International relations between China and the US could be volatile in the coming days. During the World Health Organization’s (WHO) first virtual international assembly, China agreed that it would comply with the WHO’s review of global coronavirus response. Initially, Chinese President Xi Jinping was extremely resistant to such an investigation, but he eventually changed tunes saying the work “needs to be led by the WHO; and the principles of objectivity and fairness need to be upheld.” Meanwhile, President Trump has threatened to pull US membership and cut off funding to the WHO, saying that their connection to China and the subsequent covering of important COVID-19 related information is inexcusable. Trump was absent from the virtual meeting held on Monday.
Some on the Right agree with Trump’s criticism of both China and the WHO. NY Post reporter Steven W. Mosher agrees that America and her allies should decouple from China, writing, “No single cut will be fatal. But taken together, they will bleed China’s economy dry. They may also, it is to be hoped, shake the corrupt and incompetent Chinese Communist Party to its very foundations.” Over the course of the pandemic, lawmakers in a myriad of countries including Germany, the UK, and the Czech Republic align with the Trump administration in their view that “China represents a systemic threat to western values,” wrote a Wall Street Journal team. However, others on the Right criticize Trump for failing to come to the international table, and ask what we have to gain from such a move, noting recent history’s important and improved relations with the world power.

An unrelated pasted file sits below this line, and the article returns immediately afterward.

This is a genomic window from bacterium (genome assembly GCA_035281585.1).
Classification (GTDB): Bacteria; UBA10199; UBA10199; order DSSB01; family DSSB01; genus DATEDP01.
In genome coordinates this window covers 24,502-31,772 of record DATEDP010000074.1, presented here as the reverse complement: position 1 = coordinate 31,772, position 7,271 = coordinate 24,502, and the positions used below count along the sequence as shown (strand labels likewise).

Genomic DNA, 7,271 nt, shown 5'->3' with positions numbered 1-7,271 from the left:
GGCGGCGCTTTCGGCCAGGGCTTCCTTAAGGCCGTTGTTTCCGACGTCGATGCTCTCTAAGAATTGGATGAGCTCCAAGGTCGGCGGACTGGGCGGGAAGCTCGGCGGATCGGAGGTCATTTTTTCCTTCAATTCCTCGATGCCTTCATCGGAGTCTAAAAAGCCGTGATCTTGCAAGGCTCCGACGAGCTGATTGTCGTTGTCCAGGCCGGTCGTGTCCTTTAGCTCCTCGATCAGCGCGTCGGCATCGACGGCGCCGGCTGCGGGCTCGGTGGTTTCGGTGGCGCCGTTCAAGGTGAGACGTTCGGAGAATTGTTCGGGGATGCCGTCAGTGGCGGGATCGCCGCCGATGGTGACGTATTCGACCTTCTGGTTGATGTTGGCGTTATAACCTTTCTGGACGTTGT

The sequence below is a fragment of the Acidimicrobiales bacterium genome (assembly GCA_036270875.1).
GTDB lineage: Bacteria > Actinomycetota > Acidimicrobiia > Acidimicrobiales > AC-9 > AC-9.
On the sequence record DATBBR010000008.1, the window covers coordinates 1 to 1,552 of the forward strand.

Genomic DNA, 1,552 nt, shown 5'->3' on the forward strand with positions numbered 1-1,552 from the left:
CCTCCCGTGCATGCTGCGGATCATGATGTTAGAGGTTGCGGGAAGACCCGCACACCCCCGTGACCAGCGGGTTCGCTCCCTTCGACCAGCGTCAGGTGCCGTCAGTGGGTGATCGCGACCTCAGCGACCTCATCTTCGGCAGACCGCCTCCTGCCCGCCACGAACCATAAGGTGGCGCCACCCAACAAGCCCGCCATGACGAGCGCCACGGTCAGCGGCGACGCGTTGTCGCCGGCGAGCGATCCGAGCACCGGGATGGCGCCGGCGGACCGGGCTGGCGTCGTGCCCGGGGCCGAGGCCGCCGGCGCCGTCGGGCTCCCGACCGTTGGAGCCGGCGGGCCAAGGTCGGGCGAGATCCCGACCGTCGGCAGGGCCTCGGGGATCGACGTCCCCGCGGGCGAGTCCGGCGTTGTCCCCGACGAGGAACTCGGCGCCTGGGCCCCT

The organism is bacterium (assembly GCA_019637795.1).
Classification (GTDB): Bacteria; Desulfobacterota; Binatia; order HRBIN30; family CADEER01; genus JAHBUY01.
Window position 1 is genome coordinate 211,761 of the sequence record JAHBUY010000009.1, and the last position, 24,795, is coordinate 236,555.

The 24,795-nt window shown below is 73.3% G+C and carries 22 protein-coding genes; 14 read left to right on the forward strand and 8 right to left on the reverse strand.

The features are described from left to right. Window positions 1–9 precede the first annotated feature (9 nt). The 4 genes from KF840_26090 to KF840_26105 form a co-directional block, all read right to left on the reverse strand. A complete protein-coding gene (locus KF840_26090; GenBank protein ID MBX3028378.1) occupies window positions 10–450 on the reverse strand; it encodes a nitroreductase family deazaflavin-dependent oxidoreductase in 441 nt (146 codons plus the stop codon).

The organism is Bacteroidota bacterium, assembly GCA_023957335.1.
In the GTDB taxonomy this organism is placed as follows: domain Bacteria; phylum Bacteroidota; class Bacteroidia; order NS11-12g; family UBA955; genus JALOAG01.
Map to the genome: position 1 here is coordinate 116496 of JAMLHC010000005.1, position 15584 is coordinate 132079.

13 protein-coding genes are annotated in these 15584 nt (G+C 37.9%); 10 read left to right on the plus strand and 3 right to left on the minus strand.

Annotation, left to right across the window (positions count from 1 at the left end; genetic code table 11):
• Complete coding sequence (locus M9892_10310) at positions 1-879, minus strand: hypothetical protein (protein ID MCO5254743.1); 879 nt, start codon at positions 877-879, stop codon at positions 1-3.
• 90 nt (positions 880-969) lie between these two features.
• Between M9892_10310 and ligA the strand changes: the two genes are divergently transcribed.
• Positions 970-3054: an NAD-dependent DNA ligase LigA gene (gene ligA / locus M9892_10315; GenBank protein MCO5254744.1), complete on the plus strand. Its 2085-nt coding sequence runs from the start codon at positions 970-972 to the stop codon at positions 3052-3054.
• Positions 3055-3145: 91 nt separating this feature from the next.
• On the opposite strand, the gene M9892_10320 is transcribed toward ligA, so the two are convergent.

The Left calls Trump hypocritical and a blame-shifter, noting that it wasn’t only China that delayed the coronavirus response, but Trump’s own poor judgement and leadership. A Vanity Fair contributor noted, “I’m not denying that Beijing is trouble. Nor would I be sad to see an economic separation between the United States and China. But one of the most dangerous ways to get that is to indulge in incendiary scapegoating.” The editorial board for the Washington Post agreed that Trump’s blame tactics are “a crude scapegoating intended to divert attention from Washington’s own failures.”